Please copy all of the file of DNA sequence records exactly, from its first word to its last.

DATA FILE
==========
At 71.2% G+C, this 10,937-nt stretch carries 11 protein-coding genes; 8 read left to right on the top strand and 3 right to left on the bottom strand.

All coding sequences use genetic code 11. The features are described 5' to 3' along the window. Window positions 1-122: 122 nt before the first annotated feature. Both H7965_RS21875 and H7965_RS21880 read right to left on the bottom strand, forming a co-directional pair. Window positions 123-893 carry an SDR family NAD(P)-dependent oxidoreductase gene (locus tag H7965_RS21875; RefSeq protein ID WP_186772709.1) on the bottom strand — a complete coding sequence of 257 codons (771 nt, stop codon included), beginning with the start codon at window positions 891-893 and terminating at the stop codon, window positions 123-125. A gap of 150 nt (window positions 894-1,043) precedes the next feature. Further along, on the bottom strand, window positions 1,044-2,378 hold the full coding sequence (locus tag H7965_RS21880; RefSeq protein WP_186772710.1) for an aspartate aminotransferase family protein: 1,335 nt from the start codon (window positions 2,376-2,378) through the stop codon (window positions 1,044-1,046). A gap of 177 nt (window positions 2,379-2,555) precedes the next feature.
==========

At 71.2% G+C, this 10,937-nt stretch carries 11 protein-coding genes; 8 read left to right on the top strand and 3 right to left on the bottom strand.

All coding sequences use genetic code 11. The features are described 5' to 3' along the window. Window positions 1-122: 122 nt before the first annotated feature. Both H7965_RS21875 and H7965_RS21880 read right to left on the bottom strand, forming a co-directional pair. Window positions 123-893 carry an SDR family NAD(P)-dependent oxidoreductase gene (locus tag H7965_RS21875; RefSeq protein ID WP_186772709.1) on the bottom strand — a complete coding sequence of 257 codons (771 nt, stop codon included), beginning with the start codon at window positions 891-893 and terminating at the stop codon, window positions 123-125. A gap of 150 nt (window positions 894-1,043) precedes the next feature. Further along, on the bottom strand, window positions 1,044-2,378 hold the full coding sequence (locus tag H7965_RS21880; RefSeq protein WP_186772710.1) for an aspartate aminotransferase family protein: 1,335 nt from the start codon (window positions 2,376-2,378) through the stop codon (window positions 1,044-1,046). A gap of 177 nt (window positions 2,379-2,555) precedes the next feature.